Meet Adam Zucker
Adam Zucker has been making and editing feature documentary films for over three decades. His films tell intimate stories of people, directly and honestly. He has spent years on the ground in disparate locations—Poland, North Carolina, and his hometown of New York City—to explore and understand different worlds and the people who live there, in making films focusing on faith communities and stories of social justice. These films have played at film festivals, museums, and community settings throughout the U.S. and in over 20 countries abroad. Adam has received grants from the Sundance Documentary Fund, Southern Humanities Media Fund, NY State Council on the Arts, Jerome Foundation, Foundation for Jewish Culture and many others. Additionally, Adam works as an editor of feature documentaries, and has cut dozens of films working and collaborating with exceptional filmmakers including Barbara Kopple, Rory Kennedy, Dori Berinstein, Michael Kantor, Jeff Dupre, Liz Garbus, Ken Burns, Sydney Pollack and many others.
Adam’s most recent independent film is American Muslim (2019), in which five Muslim Americans in New York City deal with a new level of Islamophobia during the Trump era. Under the shadow of the Muslim ban, they are each forced to navigate the reality of what it means to be Muslim in America.
Previously, he made The Return (2014), which explores what it means to be Jewish in Poland today. The film follows the intertwined lives of four young women who were raised Catholic only to discover they were Jewish in their teens. The film follows their struggle to create a living Jewish identity and community in the country that was once the epicenter of the Jewish world.
His first independent documentary was Greensboro: Closer to the Truth (2007). The film chronicles the first Truth and Reconciliation Commission ever held in the United States—which reexamined the Greensboro Massacre of 1979. The story explores how people and community confront the truth of their past, while struggling with the potential for hope and redemption.
His current film project explores Catholic activists combating climate change. The wide-ranging story will highlight Catholic Worker farm communities exploring regenerative agriculture; land justice efforts by Sisters of Mercy; on-the-ground intervention at fossil fuel pipeline sites; and the reverberations of Pope Francis’ landmark environmental edict Laudato Si.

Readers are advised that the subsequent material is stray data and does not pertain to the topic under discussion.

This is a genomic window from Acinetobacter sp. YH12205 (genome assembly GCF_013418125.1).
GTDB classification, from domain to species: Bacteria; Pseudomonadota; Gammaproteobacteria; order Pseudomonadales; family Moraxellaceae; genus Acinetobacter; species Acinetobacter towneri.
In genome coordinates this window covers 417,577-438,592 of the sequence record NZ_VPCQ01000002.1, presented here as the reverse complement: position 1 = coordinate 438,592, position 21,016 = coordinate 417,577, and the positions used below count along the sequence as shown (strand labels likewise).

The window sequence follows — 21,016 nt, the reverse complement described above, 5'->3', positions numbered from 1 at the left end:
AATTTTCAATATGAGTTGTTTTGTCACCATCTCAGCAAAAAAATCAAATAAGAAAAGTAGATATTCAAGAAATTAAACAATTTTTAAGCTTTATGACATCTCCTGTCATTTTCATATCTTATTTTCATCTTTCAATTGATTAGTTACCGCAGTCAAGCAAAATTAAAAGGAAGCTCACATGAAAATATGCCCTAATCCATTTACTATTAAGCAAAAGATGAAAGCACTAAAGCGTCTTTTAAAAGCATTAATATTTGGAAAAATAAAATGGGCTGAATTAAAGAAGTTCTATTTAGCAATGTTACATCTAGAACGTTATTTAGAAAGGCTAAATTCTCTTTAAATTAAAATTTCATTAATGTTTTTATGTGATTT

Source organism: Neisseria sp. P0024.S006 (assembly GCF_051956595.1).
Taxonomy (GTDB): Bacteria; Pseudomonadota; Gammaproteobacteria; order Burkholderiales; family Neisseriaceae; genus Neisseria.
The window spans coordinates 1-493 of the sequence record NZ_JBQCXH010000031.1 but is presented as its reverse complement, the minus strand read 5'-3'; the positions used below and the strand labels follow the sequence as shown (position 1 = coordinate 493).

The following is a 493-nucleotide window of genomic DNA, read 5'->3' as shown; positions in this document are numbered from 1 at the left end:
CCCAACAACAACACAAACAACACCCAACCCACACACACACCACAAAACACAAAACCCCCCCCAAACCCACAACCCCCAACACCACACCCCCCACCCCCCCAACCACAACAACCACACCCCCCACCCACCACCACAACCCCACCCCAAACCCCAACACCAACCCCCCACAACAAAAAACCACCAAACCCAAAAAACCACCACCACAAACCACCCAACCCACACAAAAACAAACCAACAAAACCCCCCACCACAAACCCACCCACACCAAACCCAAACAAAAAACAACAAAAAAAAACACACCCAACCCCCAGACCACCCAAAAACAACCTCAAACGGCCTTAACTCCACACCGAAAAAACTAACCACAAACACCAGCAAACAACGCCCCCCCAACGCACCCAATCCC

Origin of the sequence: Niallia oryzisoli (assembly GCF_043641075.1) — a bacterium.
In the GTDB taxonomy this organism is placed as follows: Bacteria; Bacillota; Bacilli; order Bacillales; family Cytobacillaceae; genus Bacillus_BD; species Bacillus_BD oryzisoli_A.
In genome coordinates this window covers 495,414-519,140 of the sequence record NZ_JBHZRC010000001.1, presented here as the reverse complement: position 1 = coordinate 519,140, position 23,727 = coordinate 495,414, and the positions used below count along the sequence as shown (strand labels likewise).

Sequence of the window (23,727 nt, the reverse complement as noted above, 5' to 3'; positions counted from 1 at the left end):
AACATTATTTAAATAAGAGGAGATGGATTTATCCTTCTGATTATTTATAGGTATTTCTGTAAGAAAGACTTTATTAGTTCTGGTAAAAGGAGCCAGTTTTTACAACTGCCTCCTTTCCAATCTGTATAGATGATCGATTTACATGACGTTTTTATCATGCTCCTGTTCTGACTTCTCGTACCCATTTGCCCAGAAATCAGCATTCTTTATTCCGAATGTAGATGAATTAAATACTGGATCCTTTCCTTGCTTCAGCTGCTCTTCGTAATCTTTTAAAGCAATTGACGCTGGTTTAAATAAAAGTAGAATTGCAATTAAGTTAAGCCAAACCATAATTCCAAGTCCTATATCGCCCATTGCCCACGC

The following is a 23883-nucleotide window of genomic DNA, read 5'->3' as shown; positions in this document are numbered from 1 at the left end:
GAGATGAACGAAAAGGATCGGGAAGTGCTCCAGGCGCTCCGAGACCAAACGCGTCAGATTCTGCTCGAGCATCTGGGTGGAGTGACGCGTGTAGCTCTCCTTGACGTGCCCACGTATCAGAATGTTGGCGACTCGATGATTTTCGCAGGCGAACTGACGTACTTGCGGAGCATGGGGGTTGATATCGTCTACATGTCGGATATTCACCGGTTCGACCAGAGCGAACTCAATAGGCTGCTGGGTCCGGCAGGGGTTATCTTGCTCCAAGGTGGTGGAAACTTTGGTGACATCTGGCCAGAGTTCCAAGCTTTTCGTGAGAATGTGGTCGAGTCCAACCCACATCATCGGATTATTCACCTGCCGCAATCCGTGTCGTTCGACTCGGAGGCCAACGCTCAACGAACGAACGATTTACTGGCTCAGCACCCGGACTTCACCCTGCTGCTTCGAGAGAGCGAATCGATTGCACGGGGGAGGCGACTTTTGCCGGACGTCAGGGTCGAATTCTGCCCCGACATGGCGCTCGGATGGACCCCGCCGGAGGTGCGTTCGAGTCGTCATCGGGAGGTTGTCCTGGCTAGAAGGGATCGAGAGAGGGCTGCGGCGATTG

Adam began making documentaries partnering with veteran filmmaker Madison Davis Lacy. He edited Richard Wright: Black Boy, directed and co-produced episodes in the Free to Dance series chronicling African-American contributions to modern dance, and co-produced documentary elements for George C. Wolfe’s theater production Harlem Song.
As an editor, Adam has sought out widely disparate projects from verité to essay to bio-portraits to historical. Select films include Dori Berinstein’s Carol Channing: Larger Than Life, Show Business and Gotta Dance, Rory Kennedy’s American Hollow, Michael Kantor’s Broadway: The American Musical, Sue Williams’ Death by Design, Ken Burns and Steve Ives’ The West (PBS), Josef Astor’s Lost Bohemia, and Peter Rosen’s Eero Saarinen. These films have played at major film festivals throughout the world including Sundance, Tribeca, SXSW, Berlin and IDFA, and screened on all the major broadcasters including HBO, PBS, Showtime, Discovery Channel, History Channel, along with numerous titles in the American Experience and American Masters series.
Adam began as a personal filmmaker, making 16mm films shown at museums, galleries and film centers, including a one-person show at New York’s Museum of Modern Art. He holds a degree in Filmmaking from Binghamton University, and has taught master classes and workshops at Dartmouth College, Ohio State University, Williams College, the University of Toronto, Lee Strasberg Institute, Downtown Community Television, Rockport Film and Television Workshop and The Gotham (IFP) Rough Cut Labs.